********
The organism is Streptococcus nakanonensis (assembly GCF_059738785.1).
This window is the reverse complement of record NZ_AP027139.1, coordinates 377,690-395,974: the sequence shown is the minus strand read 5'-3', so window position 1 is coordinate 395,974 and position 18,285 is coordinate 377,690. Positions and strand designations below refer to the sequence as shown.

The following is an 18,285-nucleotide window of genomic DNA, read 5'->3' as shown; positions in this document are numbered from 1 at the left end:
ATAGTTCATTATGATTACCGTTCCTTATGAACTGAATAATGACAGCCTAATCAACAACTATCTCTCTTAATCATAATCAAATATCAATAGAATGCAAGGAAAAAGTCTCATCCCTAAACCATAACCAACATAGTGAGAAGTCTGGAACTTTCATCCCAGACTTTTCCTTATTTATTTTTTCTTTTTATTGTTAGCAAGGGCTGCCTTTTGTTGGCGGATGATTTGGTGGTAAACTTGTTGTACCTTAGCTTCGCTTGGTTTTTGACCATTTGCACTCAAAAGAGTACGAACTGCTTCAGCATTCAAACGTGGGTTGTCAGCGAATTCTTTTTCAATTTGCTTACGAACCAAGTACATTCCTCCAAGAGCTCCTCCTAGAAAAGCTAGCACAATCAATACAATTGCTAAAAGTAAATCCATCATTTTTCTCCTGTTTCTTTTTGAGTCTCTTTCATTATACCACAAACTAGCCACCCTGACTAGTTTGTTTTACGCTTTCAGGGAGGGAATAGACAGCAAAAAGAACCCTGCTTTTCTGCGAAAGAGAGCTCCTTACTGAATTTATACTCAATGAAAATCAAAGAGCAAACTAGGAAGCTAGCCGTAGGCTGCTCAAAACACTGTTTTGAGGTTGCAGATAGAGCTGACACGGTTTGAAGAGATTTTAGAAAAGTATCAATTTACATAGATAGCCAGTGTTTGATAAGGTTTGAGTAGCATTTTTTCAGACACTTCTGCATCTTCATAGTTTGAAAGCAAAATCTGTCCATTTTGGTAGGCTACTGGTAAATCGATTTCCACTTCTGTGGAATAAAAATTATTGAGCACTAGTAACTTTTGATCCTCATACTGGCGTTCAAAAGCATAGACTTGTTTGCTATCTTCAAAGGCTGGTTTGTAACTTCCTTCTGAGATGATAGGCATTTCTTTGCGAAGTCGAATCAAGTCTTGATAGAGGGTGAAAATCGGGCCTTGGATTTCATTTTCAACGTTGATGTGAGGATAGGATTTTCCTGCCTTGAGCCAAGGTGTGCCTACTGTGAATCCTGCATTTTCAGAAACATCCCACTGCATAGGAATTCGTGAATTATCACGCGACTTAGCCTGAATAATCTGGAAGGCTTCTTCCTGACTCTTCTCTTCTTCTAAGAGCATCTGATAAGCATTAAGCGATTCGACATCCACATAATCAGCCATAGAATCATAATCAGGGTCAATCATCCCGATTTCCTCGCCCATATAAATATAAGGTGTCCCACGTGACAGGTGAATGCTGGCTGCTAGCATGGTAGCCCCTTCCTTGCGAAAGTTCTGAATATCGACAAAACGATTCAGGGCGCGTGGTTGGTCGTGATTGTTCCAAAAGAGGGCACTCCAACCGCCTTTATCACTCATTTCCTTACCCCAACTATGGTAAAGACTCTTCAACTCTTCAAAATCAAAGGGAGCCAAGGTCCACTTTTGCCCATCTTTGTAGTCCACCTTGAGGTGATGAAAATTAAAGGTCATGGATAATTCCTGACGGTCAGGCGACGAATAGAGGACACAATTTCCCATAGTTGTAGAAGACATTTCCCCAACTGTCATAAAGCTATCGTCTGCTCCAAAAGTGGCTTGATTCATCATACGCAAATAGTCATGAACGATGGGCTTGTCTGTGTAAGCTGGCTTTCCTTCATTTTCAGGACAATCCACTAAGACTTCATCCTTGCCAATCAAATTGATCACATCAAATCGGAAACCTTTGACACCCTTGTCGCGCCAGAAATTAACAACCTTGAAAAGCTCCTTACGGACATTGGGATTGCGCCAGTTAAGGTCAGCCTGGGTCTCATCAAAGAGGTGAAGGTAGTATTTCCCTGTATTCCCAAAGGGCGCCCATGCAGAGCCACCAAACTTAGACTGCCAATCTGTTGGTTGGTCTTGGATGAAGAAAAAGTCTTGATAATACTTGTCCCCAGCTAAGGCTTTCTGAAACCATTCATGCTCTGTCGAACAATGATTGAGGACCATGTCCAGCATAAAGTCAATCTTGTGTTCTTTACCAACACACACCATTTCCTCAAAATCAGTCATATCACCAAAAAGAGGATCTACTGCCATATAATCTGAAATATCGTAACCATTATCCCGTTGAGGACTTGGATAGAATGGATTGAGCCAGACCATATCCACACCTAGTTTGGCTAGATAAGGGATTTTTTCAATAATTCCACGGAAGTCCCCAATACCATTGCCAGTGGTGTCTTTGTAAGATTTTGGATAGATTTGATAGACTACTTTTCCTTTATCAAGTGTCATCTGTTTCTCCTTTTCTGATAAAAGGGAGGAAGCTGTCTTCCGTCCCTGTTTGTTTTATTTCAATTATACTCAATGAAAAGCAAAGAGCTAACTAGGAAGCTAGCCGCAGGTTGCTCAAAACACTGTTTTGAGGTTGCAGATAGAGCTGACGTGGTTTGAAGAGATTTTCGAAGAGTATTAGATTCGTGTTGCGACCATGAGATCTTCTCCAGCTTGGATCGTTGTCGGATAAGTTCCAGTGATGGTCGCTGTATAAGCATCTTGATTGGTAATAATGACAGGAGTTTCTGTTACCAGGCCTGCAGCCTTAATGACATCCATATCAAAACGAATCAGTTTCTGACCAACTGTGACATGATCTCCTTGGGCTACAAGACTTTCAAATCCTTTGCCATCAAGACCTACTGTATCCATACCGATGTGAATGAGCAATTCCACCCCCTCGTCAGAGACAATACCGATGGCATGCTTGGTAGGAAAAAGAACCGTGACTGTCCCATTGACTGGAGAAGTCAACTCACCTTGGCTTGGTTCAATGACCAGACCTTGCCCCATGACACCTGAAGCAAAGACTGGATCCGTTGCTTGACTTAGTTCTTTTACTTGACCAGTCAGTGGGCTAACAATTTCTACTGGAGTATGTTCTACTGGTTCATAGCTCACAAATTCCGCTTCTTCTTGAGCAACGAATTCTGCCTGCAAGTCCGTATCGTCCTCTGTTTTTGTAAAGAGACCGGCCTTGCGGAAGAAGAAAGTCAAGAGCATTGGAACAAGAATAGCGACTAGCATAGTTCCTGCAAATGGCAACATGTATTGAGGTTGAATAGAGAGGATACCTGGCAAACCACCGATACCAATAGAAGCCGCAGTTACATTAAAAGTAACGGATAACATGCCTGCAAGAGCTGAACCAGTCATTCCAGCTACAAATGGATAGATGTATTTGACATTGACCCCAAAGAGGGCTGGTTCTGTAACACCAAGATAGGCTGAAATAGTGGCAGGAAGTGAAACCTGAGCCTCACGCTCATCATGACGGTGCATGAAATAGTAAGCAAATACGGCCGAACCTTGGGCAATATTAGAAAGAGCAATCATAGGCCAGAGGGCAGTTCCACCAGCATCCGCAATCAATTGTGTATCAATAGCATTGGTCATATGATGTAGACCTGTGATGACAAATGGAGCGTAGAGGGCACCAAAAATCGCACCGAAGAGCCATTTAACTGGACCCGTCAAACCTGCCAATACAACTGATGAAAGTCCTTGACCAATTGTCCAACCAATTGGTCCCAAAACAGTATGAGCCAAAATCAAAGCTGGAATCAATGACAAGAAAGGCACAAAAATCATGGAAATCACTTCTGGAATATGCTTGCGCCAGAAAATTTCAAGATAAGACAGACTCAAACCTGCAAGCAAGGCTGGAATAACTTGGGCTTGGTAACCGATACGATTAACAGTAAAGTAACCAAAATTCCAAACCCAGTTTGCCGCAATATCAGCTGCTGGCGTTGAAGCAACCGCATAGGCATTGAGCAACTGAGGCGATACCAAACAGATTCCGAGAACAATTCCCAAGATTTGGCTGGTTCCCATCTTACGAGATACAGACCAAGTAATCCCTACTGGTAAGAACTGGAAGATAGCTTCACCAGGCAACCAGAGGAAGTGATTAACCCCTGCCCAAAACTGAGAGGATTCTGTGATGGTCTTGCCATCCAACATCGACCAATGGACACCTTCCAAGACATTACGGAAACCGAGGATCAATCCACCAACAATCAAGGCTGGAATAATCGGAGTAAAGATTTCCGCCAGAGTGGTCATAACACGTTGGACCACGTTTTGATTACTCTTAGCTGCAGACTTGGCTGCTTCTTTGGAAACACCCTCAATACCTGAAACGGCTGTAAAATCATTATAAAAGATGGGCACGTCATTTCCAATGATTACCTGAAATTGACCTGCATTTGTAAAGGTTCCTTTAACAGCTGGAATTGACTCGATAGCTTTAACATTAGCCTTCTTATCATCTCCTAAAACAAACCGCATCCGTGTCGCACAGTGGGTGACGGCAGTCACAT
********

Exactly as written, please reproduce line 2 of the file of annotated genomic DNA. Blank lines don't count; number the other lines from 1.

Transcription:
This window is the reverse complement of record NZ_AP027139.1, coordinates 377,690-395,974: the sequence shown is the minus strand read 5'-3', so window position 1 is coordinate 395,974 and position 18,285 is coordinate 377,690. Positions and strand designations below refer to the sequence as shown.